Japan's Dance Revisited
In the dark early morning hours of Saturday, September 22, at the corner of Delancey and Essex streets in Manhattan, New York, seven dancers clambered into our maxi-van to trek out to Rockaway, New Jersey. These hardy souls--the Minbuza dance group--graciously allowed us to re-shoot their dance in a more beautiful setting. For this special re-shoot, we were able to recruit LightSmith Productions' owner, SunJae Smith, to fill in as DP, and Yousuke Kiname who reprised his role as B-Cam operator. Director Lan Tsubata was on hand--with her "special assistant" 10-year-old DoJoon Lee--and Mie Smith, the film's editor, was also there to assist the camera team. Producer Kate Tsubata drove the team and organized the logistics of the shoot.
After an epic search for the perfect shooting location, we had finally found an airbnb host who allowed us to shoot on his property, and who also offered to cater the meal and provide the soft drinks for the day. Sean and Rita Cao, and their son Ethan, were amazing hosts--and their yard provided a stunning backdrop for a haunting "Katana" sword dance, performed by Kevin Mooney.
For the larger dance group, the main dance was shot at a nearby lake, which was surrounded by trees except for one area of sandy beach. The sun came out, along with a rather gusty wind, so the dancers had quite a challenge dancing with their fans. Undaunted, they did take after take, as the cameras moved around them.
The beautiful lake and wooded areas allowed for several different types of backdrops, so we were able to get beautiful venues for each different dance segment. Then, when we returned to the Cao home, we shot the final sword dance, with the late afternoon sun slanting through the fog created by a machine bought by LightSmith Productions.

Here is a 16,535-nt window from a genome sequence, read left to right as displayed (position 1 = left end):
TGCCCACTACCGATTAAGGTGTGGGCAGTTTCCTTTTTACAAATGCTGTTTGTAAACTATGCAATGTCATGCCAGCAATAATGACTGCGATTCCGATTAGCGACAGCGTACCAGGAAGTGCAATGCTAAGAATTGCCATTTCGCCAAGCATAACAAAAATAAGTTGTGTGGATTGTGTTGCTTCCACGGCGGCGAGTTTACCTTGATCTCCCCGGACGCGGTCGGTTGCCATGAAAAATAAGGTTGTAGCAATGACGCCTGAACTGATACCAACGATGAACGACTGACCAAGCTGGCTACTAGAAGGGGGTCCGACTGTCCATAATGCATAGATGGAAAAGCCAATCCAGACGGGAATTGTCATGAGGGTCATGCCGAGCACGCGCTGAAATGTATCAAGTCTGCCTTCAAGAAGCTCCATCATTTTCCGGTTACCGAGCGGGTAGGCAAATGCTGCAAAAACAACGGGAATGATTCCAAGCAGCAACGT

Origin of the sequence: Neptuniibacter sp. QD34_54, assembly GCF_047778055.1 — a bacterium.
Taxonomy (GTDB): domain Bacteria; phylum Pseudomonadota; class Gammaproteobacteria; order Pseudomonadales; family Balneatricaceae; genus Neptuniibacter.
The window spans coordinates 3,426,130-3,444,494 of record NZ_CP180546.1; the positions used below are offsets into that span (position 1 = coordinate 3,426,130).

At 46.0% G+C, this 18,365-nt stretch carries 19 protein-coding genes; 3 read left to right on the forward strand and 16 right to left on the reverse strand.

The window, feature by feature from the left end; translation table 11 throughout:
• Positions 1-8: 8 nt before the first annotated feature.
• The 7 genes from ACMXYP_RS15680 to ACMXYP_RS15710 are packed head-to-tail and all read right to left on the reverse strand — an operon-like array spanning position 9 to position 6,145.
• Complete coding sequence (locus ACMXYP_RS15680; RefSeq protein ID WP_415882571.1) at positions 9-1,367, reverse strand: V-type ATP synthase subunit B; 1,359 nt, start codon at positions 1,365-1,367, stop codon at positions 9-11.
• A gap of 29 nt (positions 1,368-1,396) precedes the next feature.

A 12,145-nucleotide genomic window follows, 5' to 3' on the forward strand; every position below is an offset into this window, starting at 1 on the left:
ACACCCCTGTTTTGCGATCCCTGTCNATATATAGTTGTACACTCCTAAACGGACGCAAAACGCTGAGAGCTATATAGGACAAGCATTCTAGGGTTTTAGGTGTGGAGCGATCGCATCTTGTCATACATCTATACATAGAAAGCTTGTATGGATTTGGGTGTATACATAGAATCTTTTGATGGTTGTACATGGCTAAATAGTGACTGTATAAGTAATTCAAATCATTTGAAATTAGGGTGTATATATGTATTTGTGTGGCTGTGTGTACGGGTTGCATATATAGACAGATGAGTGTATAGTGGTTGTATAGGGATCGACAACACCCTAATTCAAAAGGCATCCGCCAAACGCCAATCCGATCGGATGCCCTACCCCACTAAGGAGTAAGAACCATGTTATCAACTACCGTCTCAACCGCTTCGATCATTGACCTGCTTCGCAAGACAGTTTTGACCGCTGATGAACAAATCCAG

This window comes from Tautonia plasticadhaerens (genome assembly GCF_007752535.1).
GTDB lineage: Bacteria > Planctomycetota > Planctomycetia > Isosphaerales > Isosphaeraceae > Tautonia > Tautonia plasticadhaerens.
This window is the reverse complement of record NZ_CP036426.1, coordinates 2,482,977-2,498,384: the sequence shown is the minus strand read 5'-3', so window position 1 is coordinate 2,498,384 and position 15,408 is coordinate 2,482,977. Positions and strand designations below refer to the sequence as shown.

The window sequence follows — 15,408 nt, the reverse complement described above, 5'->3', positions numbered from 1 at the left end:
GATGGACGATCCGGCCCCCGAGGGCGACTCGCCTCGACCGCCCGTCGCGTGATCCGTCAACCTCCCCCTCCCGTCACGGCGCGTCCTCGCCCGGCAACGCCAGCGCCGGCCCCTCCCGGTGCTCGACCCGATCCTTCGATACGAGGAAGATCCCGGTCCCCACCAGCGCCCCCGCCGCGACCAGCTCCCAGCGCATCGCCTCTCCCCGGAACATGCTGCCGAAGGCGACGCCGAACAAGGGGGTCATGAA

It's important to say that for everyone involved--our camera operators, crew and dancers--were all working without any payment, or actually contributing to make this re-shoot happen. Everyone just wanted to create the most beautiful sequence possible, to represent the Japanese culture. It's also fascinating to note that Minbuza (The Japanese Folk Dance Institute of New York) is unique in the entire world; most Japanese dance is limited to the dance of one city or region, with very little exchange between those of each region. Momo Suzuki and her son, Kevin, although based in New York, have researched, learned and taught the dances from around Japan, creating a repertoire of dance traditions and culture that they then share in the international setting, performing throughout the U.S. They really have the heart and spirit of "Dancing Joy," preserving and honoring the root culture, but sharing it with all the people of the world. We are honored to have them as featured performers in our film, and look forward to putting all the footage together to make a beautiful film. A very special thanks to Shane Yeager and Celene di Stasio of DC Visionaries for their practical and material support! Thank you to everyone who made this happen!